A second component of the campaign to sell the Iraq War was a calculated effort to downplay and trivialize the costs of going to war. Cheney infamously stated on NBC’s Meet the Press that American troops “would be welcomed as liberators” (Instead, we had an insurgency.) Paul Wolfowitz made the spectacularly stupid claim before a congressional committee that Iraq (unlike the Balkans) does not have a history of sectarian conflict (The 1400 year conflict between Sunni and Shiite Islam began in modern-day Iraq – the holiest sites in Shia Islam are located in Iraq!). Wolfowitz also told members of Congress that the cost of reconstructing Iraq would be minimal to American taxpayers because Iraq had its own oil revenues (Instead, the war has cost taxpayers trillions of dollars.). When one of their top generals advised the administration that an invasion and occupation of Iraq would require a minimum of 300,000 troops, they forced this general into involuntary retirement. Rumsfeld insisted that 120,000 troops were all that was required. The administration feared that a larger commitment of troops in Iraq would lead to greater scrutiny of the case for war and potentially undermine it all together.
Also, central to the administration’s strategy was the deliberate effort to create a false sense of urgency with respect to the decision to go to war in order to both minimize and demonize all legitimate opposition. They scheduled the debate on the war resolution purposely before the midterm elections. This choice was based on sheer politics: no objective “facts on the ground” necessitated that the vote should take place when it did. They manufactured a phony controversy surrounding the creation of the Department of Homeland Security by inserting a last-minute provision into the bill denying the employees of the new department the right to collective bargaining. Republicans then dishonestly portrayed Democrats who objected to this needless politicization of union rights as “coddlers” to terrorists during the midterm elections. It was the administration who made the decision to use military force before the UN inspectors had the opportunity to finish their work: after years of criticizing Saddam for expelling the inspectors, the Bush administration now was not willing to wait for UN officials to determine if Iraq had complied with its resolutions to dismantle its weapons programs. Bush’s speechwriters inserted the reference to Iraq seeking uranium “yellow cake” from Niger in his 2003 State of the Union address even though they knew that U.S. intelligence officials doubted the accuracy of this assertion. And we now know that not only that much of the “intelligence” in Colin Powell’s now infamous presentation to the United Nations false, but that key officials responsible for helping the Secretary put it together knew that some of the key fact assertions were false at the time.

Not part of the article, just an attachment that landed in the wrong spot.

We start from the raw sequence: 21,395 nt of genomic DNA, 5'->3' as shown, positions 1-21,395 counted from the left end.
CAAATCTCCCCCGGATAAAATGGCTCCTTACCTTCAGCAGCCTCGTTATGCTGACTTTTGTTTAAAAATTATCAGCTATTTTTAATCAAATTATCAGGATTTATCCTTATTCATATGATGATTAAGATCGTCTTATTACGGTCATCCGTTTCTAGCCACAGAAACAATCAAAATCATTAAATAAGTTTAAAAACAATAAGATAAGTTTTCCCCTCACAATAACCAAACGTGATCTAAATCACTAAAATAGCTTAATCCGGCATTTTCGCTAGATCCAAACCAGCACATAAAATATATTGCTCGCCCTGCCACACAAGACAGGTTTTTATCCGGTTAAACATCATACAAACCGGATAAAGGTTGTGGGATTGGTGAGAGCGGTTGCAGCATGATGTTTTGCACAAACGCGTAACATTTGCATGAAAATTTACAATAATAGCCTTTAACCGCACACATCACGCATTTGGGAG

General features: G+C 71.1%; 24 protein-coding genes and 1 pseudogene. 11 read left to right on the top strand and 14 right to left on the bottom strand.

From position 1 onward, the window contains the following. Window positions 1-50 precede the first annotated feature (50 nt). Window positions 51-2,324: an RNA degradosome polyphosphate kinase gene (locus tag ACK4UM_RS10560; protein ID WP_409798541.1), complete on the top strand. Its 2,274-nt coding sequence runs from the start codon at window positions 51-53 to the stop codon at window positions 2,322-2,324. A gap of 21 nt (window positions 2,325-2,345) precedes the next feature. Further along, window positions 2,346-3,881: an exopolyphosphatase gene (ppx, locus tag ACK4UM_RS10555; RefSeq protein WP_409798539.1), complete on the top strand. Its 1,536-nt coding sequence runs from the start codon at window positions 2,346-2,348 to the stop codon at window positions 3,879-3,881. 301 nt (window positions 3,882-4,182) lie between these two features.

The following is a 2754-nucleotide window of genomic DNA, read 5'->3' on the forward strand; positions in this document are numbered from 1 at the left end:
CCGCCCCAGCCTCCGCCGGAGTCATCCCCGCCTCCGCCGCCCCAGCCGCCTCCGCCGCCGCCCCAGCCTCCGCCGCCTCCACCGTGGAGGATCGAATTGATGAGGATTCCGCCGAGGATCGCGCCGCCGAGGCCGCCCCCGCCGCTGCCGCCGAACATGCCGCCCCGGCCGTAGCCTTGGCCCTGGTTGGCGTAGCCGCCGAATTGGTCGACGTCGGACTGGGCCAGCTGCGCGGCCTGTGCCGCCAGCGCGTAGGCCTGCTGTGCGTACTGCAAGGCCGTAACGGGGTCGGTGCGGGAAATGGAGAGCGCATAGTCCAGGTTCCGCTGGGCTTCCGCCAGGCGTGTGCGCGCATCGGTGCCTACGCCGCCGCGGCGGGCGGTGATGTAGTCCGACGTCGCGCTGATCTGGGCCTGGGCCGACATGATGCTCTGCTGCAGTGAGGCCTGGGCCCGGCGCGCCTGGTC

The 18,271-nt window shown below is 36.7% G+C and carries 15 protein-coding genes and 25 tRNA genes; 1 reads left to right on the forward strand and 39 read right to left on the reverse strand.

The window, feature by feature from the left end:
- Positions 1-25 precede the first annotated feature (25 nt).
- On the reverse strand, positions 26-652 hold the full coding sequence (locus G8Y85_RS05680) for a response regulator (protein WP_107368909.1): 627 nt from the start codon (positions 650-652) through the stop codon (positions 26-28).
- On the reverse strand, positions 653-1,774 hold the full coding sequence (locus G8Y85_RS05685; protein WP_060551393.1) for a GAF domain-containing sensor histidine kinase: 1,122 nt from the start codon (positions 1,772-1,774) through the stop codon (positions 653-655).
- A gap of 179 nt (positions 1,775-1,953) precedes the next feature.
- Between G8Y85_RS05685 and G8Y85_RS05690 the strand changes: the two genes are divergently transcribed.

These examples cannot be explained away by the excuse that President Bush simply got bad intelligence. In each of these examples, the administration went well beyond simply passing on bad information unwittingly to the public. Rather, they engaged in misinformation. Bush officials made assertions in public that they knew (and should have known) that the intelligence community had either discounted or had deemed to be unreliable. They presented as credible individuals whom the CIA had said should not be believed (most notably, Ahmed Chalabi, the charlatan who headed the Iraqi National Congress). And they purposely hid from the public information that called into question the wisdom of the rush to war. And when Ambassador Joe Wilson pointed out one specific detail that the administration should have known better than to rely on (the claim about Saddam seeking uranium yellow cake from Africa), the administration retaliated by revealing the undercover identity of his wife in an effort to smear him.